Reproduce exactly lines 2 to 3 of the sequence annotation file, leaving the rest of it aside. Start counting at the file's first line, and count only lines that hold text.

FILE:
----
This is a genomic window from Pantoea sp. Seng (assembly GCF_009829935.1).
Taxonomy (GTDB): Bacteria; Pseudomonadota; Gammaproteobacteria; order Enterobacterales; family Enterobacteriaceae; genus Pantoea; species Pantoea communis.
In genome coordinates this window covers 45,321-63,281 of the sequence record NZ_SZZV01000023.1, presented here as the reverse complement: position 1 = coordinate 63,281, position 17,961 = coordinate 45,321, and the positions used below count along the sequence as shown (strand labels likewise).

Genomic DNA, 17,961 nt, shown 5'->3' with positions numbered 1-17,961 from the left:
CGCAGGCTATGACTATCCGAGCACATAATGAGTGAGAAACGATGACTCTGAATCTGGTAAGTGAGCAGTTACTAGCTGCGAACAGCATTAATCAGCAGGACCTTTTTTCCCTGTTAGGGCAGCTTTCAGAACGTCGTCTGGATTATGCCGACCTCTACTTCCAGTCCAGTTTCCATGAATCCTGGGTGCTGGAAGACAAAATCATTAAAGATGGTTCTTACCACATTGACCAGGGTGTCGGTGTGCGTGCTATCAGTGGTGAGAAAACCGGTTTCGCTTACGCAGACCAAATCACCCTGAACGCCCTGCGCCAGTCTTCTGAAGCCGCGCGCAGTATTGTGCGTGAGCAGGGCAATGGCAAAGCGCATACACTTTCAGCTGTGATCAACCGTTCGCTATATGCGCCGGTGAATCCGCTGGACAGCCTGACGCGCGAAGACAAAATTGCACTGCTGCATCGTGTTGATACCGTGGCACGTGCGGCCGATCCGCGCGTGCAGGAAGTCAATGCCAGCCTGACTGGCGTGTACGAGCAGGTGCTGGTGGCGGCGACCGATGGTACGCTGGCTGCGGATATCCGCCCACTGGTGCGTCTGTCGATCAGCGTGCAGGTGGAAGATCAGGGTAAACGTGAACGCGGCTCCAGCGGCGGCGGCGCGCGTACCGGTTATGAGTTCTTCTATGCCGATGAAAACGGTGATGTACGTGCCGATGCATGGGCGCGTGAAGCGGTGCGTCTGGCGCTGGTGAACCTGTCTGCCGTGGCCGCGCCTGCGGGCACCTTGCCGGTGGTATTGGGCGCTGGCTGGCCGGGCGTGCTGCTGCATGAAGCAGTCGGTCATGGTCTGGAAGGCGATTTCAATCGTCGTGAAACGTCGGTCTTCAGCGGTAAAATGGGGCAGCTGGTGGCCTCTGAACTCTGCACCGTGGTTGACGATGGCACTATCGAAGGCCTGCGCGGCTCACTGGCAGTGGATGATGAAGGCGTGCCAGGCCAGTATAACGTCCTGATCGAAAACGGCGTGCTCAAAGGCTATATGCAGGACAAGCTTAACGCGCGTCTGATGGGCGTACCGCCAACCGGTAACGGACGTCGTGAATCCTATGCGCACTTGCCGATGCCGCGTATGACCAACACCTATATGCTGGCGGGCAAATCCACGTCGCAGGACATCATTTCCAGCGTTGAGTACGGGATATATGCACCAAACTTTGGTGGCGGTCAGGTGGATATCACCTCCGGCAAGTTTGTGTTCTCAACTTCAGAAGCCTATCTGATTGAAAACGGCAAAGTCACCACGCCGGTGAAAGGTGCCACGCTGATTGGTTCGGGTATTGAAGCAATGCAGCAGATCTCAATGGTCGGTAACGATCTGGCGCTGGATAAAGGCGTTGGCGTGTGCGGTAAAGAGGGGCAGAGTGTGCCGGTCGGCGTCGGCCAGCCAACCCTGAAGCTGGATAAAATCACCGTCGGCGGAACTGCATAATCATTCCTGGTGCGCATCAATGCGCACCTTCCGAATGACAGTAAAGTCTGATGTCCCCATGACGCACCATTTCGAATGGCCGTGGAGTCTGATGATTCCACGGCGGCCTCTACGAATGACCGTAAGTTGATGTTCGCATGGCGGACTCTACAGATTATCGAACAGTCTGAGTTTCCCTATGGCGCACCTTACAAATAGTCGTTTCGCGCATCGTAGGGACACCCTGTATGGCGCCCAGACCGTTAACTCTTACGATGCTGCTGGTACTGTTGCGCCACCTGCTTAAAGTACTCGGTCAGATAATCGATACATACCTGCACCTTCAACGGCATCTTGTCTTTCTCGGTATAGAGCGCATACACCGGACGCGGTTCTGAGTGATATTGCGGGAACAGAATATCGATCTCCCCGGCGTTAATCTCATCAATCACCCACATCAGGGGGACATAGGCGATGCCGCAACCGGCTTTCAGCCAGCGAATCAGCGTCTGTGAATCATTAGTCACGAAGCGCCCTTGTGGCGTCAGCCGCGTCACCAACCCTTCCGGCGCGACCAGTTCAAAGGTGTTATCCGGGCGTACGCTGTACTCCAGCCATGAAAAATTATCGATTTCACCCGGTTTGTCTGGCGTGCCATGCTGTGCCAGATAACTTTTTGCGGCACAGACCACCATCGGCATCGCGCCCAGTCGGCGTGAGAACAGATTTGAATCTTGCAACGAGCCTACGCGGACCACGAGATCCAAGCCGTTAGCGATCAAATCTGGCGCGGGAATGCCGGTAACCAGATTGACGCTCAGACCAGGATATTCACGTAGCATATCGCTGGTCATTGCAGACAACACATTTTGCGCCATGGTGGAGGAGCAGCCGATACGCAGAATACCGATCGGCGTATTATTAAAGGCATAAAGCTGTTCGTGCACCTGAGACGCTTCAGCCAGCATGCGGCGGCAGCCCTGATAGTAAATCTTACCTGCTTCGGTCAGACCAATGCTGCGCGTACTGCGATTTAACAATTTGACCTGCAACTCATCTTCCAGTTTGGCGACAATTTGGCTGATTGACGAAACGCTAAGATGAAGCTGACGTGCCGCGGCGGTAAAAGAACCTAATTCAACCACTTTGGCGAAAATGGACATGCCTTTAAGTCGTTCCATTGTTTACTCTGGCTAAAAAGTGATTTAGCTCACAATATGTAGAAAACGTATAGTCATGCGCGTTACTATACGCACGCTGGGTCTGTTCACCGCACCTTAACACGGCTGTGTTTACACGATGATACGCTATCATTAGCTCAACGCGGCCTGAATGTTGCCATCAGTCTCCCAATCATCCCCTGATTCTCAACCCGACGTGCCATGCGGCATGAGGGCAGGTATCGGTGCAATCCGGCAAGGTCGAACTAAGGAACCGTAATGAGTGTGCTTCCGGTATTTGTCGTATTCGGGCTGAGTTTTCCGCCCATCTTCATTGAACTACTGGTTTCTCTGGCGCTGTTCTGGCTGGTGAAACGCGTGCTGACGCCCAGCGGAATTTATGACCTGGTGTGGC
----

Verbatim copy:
Taxonomy (GTDB): Bacteria; Pseudomonadota; Gammaproteobacteria; order Enterobacterales; family Enterobacteriaceae; genus Pantoea; species Pantoea communis.
In genome coordinates this window covers 45,321-63,281 of the sequence record NZ_SZZV01000023.1, presented here as the reverse complement: position 1 = coordinate 63,281, position 17,961 = coordinate 45,321, and the positions used below count along the sequence as shown (strand labels likewise).